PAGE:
via: The New York Times

Hyein Seo Threw a House Party—And Brought Seoul Fashion to Its Feet
By 9:00 p.m. on Friday night, an unmarked alley in Euljiro, Seoul was filled with kids wearing silk bucket hats and patch-work bomber jackets, clingy knit slips and perfectly lax cargo pants. The stylish swarm had descended upon a two-story art gallery to celebrate Hyein Seo, the four-year-old cult Korean label that staged its first hometown presentation as a raucous house party. DJ Leevisa cued her next track in the front room, while champagne and vodka poured forth freely from the concrete slab bar on the ground floor. In a nearby corner, black cotton mock turtlenecks with the words 'Hyein Seo' on the chest and 'Prototype' on the collar sold like hotcakes.

via: Vogue

Ezra Miller Is the Gender-Bending, Goat-Delivering Hollywood Star of the Future
When Ezra Miller tells me he has a farm in Vermont, I think he's probably exaggerating a little bit. A farm. Okay. 'I live on a farm in Vermont' sounds like something a celebrity says when they really mean they own a charming cabin on three acres that they visit twice a year when they need to get away from their other vacation homes. But Miller, the 26-year-old actor who broke out in films like We Need to Talk About Kevin and The Perks of Being a Wallflower, says it's really a farm, and that he really lives there. 'People think I'm someone who exaggerates,' he says. 'I think people tend to associate me as somewhat hyperbolic in my tendencies. I'm actually not so.' He grins. 'I try to be very honest.'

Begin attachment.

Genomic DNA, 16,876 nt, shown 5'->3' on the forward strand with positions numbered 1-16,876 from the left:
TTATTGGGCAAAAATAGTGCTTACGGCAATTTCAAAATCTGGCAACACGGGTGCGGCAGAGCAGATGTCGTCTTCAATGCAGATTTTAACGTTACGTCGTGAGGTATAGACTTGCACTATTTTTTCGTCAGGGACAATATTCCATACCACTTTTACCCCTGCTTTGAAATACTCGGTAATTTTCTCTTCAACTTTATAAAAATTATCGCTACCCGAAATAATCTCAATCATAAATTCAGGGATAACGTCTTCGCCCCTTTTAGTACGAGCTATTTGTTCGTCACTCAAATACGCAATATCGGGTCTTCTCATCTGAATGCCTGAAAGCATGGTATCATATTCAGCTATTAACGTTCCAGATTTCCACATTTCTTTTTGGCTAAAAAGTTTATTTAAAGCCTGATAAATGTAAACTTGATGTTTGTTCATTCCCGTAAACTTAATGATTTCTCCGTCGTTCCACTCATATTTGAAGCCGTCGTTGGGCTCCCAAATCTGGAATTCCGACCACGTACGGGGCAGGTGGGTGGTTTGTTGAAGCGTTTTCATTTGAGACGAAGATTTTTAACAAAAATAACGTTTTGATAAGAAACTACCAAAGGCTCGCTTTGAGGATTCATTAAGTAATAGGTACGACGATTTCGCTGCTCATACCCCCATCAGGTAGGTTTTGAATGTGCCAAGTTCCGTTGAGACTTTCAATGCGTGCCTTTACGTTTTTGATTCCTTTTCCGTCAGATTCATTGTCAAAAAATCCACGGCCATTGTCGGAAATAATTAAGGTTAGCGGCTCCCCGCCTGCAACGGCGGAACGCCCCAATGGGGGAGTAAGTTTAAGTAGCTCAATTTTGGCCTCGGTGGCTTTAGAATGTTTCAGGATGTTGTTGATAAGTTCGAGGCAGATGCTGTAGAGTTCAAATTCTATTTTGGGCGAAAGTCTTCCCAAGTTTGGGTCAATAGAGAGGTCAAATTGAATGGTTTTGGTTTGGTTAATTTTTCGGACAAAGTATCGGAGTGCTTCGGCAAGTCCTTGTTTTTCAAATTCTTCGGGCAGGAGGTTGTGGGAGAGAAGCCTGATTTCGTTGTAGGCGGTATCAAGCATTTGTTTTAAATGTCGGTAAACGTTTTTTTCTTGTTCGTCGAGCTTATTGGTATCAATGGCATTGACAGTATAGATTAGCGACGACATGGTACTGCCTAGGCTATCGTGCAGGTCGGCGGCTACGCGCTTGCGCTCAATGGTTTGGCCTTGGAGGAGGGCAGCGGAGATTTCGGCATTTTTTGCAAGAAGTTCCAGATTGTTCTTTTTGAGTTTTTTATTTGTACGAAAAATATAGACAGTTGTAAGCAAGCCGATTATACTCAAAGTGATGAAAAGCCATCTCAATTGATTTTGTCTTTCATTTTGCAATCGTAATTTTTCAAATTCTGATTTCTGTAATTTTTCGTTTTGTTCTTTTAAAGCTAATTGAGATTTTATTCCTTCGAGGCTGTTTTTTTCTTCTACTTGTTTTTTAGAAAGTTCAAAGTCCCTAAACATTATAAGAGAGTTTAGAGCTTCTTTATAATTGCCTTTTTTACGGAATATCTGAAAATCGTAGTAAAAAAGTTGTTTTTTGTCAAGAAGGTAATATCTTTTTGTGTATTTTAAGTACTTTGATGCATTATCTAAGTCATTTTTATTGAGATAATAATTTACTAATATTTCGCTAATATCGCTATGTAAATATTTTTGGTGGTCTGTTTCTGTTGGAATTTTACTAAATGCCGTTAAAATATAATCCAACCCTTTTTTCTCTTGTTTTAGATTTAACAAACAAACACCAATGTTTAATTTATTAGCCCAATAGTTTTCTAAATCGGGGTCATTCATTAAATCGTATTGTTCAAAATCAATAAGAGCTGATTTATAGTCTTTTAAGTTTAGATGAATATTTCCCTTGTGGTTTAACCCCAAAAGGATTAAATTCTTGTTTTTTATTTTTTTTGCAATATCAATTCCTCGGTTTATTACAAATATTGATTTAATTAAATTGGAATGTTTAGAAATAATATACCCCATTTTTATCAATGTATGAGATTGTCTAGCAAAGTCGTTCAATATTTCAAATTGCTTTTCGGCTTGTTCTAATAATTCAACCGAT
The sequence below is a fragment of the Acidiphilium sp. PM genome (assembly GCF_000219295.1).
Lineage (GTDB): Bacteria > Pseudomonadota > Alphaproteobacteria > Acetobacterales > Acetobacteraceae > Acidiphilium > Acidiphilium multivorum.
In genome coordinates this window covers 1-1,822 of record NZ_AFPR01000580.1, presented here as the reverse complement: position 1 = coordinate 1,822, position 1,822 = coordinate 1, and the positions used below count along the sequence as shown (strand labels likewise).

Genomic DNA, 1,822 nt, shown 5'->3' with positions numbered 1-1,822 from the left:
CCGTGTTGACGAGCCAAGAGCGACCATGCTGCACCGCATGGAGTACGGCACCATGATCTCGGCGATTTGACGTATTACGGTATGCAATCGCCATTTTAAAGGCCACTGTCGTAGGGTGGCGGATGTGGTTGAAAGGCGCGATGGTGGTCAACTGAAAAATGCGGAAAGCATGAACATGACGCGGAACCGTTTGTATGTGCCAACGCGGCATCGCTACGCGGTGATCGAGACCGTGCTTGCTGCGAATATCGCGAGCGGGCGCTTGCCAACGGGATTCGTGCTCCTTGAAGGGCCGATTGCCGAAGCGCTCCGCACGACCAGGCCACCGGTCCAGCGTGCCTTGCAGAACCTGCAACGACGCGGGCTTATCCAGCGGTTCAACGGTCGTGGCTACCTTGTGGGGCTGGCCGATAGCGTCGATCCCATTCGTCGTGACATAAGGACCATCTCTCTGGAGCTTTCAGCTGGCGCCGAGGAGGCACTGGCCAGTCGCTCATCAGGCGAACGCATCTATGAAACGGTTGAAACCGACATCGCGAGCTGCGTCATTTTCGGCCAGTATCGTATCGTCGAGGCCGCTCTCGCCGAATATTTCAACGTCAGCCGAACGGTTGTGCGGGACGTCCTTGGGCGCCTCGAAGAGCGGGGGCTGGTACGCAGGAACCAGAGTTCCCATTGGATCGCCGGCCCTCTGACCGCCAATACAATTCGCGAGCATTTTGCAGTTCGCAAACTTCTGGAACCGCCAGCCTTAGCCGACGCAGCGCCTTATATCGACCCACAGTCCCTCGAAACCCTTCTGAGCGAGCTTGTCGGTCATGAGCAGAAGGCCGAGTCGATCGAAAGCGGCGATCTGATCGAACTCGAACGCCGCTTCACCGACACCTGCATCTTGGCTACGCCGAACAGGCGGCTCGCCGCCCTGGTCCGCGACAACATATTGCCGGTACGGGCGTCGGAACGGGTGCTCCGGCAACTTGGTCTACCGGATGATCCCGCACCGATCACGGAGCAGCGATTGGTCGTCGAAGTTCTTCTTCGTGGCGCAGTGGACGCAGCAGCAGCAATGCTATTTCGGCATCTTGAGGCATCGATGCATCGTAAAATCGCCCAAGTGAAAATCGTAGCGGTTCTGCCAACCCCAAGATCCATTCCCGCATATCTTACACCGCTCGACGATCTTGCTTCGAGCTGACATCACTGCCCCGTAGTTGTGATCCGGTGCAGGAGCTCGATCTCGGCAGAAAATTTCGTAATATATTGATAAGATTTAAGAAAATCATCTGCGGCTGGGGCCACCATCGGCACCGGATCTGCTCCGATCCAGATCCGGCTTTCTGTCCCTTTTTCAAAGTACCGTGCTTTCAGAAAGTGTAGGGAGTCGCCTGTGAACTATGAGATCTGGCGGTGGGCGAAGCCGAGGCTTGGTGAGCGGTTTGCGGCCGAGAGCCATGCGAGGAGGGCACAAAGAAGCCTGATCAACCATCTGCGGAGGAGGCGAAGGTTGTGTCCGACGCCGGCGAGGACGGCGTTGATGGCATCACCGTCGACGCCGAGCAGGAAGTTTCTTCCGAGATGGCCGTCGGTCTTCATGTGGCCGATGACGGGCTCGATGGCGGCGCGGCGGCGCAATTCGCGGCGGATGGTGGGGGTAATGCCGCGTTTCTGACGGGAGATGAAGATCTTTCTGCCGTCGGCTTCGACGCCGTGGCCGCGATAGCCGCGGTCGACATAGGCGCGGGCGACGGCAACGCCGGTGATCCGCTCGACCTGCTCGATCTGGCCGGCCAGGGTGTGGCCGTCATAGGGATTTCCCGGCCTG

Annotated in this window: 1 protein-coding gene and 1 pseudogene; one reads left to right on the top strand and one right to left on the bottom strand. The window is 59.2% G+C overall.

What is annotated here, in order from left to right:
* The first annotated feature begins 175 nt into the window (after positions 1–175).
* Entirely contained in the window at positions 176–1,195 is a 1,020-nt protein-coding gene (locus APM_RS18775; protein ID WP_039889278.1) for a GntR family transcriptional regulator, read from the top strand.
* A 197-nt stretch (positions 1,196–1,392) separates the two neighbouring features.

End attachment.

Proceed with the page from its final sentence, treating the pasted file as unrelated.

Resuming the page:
via: Vogue

How Bruce Lee Made Lee Kung Man’s Everyday Undershirt a Fashion Icon
Bruce Lee dressed in a white, round-necked T-shirt with three buttons at the front. It’s an iconic image from the 1970s, thanks to which that humble, lightweight undershirt became famous around the world. Few international fans knew it, but that sought-after cotton garment was made in Hong Kong—and still is. Lee Kung Man, the media-shy company behind the shirt, was founded in Canton—modern-day Guangzhou—in 1923. In Hong Kong, the firm has been manufacturing that simple but signature product at its Lai Chi Kok factory for decades, selling it in the same packaging and from the same shops—in Sheung Wan, Wan Chai, Sham Shui Po and Mong Kok.

via: South China Morning Post